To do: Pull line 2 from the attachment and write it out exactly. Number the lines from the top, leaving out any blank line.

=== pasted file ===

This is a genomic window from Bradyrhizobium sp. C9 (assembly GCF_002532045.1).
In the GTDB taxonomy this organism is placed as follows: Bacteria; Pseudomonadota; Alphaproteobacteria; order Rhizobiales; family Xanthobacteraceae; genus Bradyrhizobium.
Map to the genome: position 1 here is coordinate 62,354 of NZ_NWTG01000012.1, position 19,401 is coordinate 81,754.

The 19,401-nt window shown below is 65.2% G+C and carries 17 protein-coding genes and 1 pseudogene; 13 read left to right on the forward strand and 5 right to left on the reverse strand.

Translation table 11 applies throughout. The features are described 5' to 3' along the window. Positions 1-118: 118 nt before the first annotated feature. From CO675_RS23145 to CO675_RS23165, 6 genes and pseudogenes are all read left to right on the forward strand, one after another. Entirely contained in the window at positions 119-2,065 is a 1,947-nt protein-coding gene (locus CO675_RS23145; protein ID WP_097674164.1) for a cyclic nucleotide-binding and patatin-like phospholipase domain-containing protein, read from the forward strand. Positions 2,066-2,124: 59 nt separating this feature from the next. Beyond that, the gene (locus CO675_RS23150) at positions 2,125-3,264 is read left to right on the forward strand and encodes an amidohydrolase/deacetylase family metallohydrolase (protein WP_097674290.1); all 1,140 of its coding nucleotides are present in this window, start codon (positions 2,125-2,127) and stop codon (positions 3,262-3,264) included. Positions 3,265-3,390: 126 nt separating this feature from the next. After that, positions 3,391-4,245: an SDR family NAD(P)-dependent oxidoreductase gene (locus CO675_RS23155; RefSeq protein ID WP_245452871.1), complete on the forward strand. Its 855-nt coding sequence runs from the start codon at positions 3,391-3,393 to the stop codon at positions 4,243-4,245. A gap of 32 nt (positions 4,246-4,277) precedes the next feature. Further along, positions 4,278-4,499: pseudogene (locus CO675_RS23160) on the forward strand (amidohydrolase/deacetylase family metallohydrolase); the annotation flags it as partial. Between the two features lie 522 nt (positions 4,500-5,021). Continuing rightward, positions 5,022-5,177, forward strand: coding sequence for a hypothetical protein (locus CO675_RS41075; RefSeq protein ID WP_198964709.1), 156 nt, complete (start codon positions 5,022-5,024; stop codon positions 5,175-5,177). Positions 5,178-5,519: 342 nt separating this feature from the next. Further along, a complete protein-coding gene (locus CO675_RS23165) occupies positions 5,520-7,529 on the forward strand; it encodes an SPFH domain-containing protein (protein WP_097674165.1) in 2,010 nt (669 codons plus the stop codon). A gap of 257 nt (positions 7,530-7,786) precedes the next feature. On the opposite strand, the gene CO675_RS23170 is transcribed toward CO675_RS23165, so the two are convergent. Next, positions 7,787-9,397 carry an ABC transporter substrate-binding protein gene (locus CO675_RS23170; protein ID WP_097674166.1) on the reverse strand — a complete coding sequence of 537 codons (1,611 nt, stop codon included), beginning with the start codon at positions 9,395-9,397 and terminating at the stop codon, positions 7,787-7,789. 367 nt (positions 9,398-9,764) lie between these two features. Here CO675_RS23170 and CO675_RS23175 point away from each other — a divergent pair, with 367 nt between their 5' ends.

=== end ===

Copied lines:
In the GTDB taxonomy this organism is placed as follows: Bacteria; Pseudomonadota; Alphaproteobacteria; order Rhizobiales; family Xanthobacteraceae; genus Bradyrhizobium.